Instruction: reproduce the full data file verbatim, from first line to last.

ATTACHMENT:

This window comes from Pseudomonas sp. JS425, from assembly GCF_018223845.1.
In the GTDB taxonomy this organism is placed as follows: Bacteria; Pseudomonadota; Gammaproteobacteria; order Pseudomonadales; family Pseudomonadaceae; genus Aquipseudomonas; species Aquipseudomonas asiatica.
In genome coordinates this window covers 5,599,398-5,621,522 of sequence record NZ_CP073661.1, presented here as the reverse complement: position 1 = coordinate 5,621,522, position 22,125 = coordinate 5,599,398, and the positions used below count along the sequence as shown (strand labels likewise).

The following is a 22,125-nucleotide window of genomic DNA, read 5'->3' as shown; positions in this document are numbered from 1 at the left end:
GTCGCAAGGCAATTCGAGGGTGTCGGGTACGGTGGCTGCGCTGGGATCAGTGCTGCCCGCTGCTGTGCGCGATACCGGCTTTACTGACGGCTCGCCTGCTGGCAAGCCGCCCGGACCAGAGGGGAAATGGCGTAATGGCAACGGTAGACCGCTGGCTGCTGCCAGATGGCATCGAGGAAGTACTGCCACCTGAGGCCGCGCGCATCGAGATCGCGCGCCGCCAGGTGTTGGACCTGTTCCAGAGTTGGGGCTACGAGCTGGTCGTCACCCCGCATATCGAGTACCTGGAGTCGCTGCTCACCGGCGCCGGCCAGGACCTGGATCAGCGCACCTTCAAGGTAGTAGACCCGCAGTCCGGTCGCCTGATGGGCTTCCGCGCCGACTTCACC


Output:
This window comes from Pseudomonas sp. JS425, from assembly GCF_018223845.1.
In the GTDB taxonomy this organism is placed as follows: Bacteria; Pseudomonadota; Gammaproteobacteria; order Pseudomonadales; family Pseudomonadaceae; genus Aquipseudomonas; species Aquipseudomonas asiatica.
In genome coordinates this window covers 5,599,398-5,621,522 of sequence record NZ_CP073661.1, presented here as the reverse complement: position 1 = coordinate 5,621,522, position 22,125 = coordinate 5,599,398, and the positions used below count along the sequence as shown (strand labels likewise).

The following is a 22,125-nucleotide window of genomic DNA, read 5'->3' as shown; positions in this document are numbered from 1 at the left end:
GTCGCAAGGCAATTCGAGGGTGTCGGGTACGGTGGCTGCGCTGGGATCAGTGCTGCCCGCTGCTGTGCGCGATACCGGCTTTACTGACGGCTCGCCTGCTGGCAAGCCGCCCGGACCAGAGGGGAAATGGCGTAATGGCAACGGTAGACCGCTGGCTGCTGCCAGATGGCATCGAGGAAGTACTGCCACCTGAGGCCGCGCGCATCGAGATCGCGCGCCGCCAGGTGTTGGACCTGTTCCAGAGTTGGGGCTACGAGCTGGTCGTCACCCCGCATATCGAGTACCTGGAGTCGCTGCTCACCGGCGCCGGCCAGGACCTGGATCAGCGCACCTTCAAGGTAGTAGACCCGCAGTCCGGTCGCCTGATGGGCTTCCGCGCCGACTTCACC